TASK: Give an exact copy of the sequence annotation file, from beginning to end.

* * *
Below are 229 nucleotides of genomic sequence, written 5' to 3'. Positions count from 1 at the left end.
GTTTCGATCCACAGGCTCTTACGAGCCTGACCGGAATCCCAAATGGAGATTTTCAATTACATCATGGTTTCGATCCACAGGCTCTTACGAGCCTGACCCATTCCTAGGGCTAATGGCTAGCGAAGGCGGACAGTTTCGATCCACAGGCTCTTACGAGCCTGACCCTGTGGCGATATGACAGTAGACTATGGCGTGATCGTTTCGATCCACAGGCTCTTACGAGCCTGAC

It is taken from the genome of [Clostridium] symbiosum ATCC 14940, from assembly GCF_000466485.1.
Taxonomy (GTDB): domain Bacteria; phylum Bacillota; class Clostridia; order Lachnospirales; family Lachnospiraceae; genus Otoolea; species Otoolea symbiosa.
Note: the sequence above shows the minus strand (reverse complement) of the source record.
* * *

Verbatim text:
Below are 229 nucleotides of genomic sequence, written 5' to 3'. Positions count from 1 at the left end.
GTTTCGATCCACAGGCTCTTACGAGCCTGACCGGAATCCCAAATGGAGATTTTCAATTACATCATGGTTTCGATCCACAGGCTCTTACGAGCCTGACCCATTCCTAGGGCTAATGGCTAGCGAAGGCGGACAGTTTCGATCCACAGGCTCTTACGAGCCTGACCCTGTGGCGATATGACAGTAGACTATGGCGTGATCGTTTCGATCCACAGGCTCTTACGAGCCTGAC

It is taken from the genome of [Clostridium] symbiosum ATCC 14940, from assembly GCF_000466485.1.
Taxonomy (GTDB): domain Bacteria; phylum Bacillota; class Clostridia; order Lachnospirales; family Lachnospiraceae; genus Otoolea; species Otoolea symbiosa.
Note: the sequence above shows the minus strand (reverse complement) of the source record.